There are as many answers to this as there are situations.
In informal settings, one might only give their first name. So, if I'm at a bar and I start chatting with someone, I would usually only give my first name... or if I'm being introduced to new people by friends, I'll only give my first name.
In formal or business settings, one might give both first ...
The "kh" is not meant to be understood as a sequence of "k" followed by "h". The idea is that it is a digraph where both letters together represent the single sound of Russian х. It is used by analogy with the English digraphs "th" and "ph", which also are used to represent single fricative sounds. (Those digraphs are based in part on old traditions about ...
You should not use the in
The war campaign has shot up Putin's ratings.
Yes, the noun "ratings" is definite, but it already has a word that indicates whose ratings they are: Putin's ratings.
You may think of it as
The war campaign has shot up his ratings.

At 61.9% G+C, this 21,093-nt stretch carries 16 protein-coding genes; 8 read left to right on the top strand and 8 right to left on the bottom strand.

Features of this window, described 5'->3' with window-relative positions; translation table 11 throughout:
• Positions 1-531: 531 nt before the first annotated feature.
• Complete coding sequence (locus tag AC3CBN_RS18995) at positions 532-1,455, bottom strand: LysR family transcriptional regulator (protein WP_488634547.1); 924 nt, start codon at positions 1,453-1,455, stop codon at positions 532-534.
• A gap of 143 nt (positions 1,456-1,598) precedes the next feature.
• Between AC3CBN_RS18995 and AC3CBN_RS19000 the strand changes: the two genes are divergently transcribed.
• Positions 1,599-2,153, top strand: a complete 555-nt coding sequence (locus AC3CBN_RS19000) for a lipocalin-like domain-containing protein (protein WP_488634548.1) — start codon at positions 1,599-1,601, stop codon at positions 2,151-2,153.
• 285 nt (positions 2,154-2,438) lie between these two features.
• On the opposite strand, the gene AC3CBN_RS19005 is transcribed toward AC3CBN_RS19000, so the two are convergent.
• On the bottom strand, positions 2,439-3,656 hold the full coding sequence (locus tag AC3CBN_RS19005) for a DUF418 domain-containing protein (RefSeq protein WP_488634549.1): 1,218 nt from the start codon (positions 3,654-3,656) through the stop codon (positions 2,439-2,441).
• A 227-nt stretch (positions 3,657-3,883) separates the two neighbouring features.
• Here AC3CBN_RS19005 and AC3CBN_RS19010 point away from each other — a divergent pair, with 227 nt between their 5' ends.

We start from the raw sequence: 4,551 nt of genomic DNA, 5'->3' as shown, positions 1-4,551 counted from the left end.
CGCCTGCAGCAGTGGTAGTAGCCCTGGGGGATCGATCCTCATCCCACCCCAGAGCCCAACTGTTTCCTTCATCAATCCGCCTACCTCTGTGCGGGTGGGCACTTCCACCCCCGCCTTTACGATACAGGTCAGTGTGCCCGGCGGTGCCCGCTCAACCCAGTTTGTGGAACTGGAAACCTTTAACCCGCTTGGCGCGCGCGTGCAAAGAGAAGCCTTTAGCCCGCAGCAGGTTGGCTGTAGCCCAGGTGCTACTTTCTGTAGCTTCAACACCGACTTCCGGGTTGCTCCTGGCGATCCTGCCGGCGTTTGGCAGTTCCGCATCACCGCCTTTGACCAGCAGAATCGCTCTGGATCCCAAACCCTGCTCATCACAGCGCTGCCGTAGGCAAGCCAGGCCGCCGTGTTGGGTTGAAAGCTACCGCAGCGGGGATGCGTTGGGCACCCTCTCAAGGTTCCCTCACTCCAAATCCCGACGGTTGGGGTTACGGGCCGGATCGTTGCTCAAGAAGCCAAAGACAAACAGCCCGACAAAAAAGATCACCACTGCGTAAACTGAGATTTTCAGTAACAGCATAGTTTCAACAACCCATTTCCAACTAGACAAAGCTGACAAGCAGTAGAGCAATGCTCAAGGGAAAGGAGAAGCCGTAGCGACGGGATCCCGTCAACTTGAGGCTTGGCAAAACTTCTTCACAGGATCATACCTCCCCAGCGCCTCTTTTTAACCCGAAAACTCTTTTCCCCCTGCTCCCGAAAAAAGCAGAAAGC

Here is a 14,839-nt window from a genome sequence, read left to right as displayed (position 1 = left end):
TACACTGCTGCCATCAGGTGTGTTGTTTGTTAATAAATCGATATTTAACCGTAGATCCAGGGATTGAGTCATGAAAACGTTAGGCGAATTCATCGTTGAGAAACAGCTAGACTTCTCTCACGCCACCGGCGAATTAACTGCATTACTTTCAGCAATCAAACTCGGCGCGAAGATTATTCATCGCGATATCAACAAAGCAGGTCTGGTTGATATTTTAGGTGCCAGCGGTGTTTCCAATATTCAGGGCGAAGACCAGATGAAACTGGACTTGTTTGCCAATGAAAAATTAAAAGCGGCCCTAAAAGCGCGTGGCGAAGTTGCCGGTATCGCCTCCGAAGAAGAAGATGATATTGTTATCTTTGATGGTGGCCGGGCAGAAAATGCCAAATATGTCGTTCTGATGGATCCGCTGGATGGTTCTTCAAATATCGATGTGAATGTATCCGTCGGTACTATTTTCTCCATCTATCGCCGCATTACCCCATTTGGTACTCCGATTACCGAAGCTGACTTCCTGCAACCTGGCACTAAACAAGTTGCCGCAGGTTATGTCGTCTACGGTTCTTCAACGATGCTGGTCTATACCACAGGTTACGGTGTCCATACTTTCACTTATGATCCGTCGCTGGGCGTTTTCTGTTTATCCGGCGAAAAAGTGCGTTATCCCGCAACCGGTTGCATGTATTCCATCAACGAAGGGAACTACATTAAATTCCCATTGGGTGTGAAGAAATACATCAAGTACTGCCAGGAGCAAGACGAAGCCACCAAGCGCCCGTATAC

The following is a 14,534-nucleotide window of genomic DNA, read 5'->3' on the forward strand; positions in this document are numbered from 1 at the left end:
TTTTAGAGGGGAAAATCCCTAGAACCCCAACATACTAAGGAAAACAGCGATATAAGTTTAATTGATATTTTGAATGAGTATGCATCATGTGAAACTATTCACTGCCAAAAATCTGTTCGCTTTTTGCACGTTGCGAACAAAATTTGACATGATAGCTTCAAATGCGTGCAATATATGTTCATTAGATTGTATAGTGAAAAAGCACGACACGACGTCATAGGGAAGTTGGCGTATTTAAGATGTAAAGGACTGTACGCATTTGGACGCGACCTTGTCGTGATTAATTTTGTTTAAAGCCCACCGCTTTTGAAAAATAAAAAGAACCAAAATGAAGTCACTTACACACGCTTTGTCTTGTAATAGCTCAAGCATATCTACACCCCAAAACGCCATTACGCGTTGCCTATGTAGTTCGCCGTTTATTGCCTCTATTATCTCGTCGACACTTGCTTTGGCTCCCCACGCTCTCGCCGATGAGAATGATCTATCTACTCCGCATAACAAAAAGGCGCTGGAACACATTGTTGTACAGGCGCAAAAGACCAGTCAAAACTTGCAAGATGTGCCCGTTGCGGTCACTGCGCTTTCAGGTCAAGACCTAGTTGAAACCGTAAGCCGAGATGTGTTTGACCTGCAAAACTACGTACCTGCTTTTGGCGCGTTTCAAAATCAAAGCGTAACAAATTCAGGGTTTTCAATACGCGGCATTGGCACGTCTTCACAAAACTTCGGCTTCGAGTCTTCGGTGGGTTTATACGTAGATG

Words like "his, her, their" are called "possessive determiners".
The definite article "the" ...
The primary reason is "that's the way it's done". You can't say that "Mikhail" is pronounced correctly while "Mihail" wouldn't be, because all English speakers get both of them horribly wrong. But if you transcribe Михаил as "Mikhail" you are at least consistent with other transliterations.
In theory the Russian letter "х" is pronounced slightly differently ...
In the United States it is not very common to lead with your last name when introducing yourself.
Mostly, this will happen in situations where what you are is more important than who you are, and will generally drop the first name altogether.
A good example of this is a police officer, who will only commonly introduce themselves using their first name in ...
TL/DR: Use "full name" in your case. Here's why:
"Real name" (or "actual name") is a little strange if they know you personally in real life†. Does that mean that you've been letting them call you something that's not your real name? Best not to get into that. The only other exception to this would be if they've only recently been introduced to you by that ...
Historically, when Russian names have been transliterated into the Latin alphabet, the most important target language was French rather than English. For example, the Wikipedia page for Romanization of Russian says that in "Soviet international passports, transliteration was based on French rules (but without diacritics), so all of the names were ...